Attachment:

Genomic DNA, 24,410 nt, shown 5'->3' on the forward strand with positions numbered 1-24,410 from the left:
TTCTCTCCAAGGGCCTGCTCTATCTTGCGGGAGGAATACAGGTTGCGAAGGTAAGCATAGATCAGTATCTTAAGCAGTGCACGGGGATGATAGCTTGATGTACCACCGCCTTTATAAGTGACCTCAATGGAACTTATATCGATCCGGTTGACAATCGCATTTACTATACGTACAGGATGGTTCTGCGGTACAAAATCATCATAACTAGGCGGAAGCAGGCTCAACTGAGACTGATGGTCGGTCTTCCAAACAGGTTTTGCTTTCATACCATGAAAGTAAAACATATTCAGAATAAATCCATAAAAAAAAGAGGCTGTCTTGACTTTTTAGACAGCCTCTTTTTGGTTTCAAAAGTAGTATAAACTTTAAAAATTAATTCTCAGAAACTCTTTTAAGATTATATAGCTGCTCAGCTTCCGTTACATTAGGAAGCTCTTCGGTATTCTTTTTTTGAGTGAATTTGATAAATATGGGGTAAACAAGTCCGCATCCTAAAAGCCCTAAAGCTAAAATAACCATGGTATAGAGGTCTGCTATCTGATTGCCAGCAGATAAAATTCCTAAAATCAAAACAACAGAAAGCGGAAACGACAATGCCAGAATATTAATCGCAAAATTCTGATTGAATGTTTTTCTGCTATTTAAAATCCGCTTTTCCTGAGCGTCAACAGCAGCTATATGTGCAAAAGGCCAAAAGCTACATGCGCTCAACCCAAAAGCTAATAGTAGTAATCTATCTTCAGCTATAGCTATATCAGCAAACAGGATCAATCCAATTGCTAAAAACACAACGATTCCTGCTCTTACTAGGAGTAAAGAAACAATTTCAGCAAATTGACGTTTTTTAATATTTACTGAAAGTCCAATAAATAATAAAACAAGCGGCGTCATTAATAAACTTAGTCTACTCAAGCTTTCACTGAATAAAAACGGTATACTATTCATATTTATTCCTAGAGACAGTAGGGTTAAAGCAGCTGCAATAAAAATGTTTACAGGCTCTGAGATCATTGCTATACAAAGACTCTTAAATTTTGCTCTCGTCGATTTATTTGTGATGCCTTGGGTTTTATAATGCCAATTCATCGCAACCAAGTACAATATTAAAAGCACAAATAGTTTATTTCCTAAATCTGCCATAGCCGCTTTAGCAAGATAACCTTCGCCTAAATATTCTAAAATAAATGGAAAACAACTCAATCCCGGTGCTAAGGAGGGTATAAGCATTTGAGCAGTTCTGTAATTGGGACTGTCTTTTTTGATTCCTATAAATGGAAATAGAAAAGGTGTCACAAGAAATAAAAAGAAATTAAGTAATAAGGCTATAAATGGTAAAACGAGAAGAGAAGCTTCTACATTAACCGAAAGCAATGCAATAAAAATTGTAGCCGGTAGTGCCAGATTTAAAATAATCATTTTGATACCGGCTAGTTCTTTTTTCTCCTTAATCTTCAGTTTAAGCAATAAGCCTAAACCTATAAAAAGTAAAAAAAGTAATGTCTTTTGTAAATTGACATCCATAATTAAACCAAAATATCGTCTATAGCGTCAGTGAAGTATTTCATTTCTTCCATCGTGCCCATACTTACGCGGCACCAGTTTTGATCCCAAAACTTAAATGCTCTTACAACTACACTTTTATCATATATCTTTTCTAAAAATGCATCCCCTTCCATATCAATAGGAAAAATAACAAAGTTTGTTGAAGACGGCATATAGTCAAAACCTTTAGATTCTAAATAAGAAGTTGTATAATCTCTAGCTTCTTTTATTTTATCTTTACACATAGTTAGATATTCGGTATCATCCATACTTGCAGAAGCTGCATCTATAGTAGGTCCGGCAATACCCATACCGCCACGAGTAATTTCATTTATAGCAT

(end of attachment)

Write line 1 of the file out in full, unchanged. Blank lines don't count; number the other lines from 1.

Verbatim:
Genomic DNA, 24,410 nt, shown 5'->3' on the forward strand with positions numbered 1-24,410 from the left: